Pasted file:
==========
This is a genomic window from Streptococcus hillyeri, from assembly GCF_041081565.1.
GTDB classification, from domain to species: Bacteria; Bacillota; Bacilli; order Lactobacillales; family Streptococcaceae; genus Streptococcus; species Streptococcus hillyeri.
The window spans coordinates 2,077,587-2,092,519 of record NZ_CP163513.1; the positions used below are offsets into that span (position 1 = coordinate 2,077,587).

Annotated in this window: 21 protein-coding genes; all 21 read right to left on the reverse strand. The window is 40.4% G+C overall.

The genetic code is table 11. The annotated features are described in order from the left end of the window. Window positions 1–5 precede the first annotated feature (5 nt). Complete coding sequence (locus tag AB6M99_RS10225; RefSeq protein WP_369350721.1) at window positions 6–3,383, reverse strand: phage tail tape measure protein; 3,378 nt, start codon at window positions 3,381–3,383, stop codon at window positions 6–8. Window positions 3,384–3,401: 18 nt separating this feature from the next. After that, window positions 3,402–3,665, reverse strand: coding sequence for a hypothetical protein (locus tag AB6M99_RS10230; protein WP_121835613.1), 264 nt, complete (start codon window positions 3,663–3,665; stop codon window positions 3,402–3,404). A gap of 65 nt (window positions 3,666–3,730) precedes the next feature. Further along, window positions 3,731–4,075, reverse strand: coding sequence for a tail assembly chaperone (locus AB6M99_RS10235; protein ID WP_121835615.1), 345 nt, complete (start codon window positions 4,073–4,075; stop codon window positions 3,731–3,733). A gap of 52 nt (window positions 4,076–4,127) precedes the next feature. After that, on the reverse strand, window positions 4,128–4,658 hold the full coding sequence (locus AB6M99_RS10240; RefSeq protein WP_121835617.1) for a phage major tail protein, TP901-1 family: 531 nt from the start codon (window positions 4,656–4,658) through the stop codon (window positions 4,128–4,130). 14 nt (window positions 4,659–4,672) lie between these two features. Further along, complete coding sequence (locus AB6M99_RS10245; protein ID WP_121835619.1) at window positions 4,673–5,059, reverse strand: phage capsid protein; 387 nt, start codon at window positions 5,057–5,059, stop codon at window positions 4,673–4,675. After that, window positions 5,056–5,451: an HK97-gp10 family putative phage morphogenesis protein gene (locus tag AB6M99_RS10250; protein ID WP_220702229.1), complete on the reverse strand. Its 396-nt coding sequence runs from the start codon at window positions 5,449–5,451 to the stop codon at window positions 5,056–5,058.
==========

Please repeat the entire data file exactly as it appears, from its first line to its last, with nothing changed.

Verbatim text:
This is a genomic window from Streptococcus hillyeri, from assembly GCF_041081565.1.
GTDB classification, from domain to species: Bacteria; Bacillota; Bacilli; order Lactobacillales; family Streptococcaceae; genus Streptococcus; species Streptococcus hillyeri.
The window spans coordinates 2,077,587-2,092,519 of record NZ_CP163513.1; the positions used below are offsets into that span (position 1 = coordinate 2,077,587).

Annotated in this window: 21 protein-coding genes; all 21 read right to left on the reverse strand. The window is 40.4% G+C overall.

The genetic code is table 11. The annotated features are described in order from the left end of the window. Window positions 1–5 precede the first annotated feature (5 nt). Complete coding sequence (locus tag AB6M99_RS10225; RefSeq protein WP_369350721.1) at window positions 6–3,383, reverse strand: phage tail tape measure protein; 3,378 nt, start codon at window positions 3,381–3,383, stop codon at window positions 6–8. Window positions 3,384–3,401: 18 nt separating this feature from the next. After that, window positions 3,402–3,665, reverse strand: coding sequence for a hypothetical protein (locus tag AB6M99_RS10230; protein WP_121835613.1), 264 nt, complete (start codon window positions 3,663–3,665; stop codon window positions 3,402–3,404). A gap of 65 nt (window positions 3,666–3,730) precedes the next feature. Further along, window positions 3,731–4,075, reverse strand: coding sequence for a tail assembly chaperone (locus AB6M99_RS10235; protein ID WP_121835615.1), 345 nt, complete (start codon window positions 4,073–4,075; stop codon window positions 3,731–3,733). A gap of 52 nt (window positions 4,076–4,127) precedes the next feature. After that, on the reverse strand, window positions 4,128–4,658 hold the full coding sequence (locus AB6M99_RS10240; RefSeq protein WP_121835617.1) for a phage major tail protein, TP901-1 family: 531 nt from the start codon (window positions 4,656–4,658) through the stop codon (window positions 4,128–4,130). 14 nt (window positions 4,659–4,672) lie between these two features. Further along, complete coding sequence (locus AB6M99_RS10245; protein ID WP_121835619.1) at window positions 4,673–5,059, reverse strand: phage capsid protein; 387 nt, start codon at window positions 5,057–5,059, stop codon at window positions 4,673–4,675. After that, window positions 5,056–5,451: an HK97-gp10 family putative phage morphogenesis protein gene (locus tag AB6M99_RS10250; protein ID WP_220702229.1), complete on the reverse strand. Its 396-nt coding sequence runs from the start codon at window positions 5,449–5,451 to the stop codon at window positions 5,056–5,058.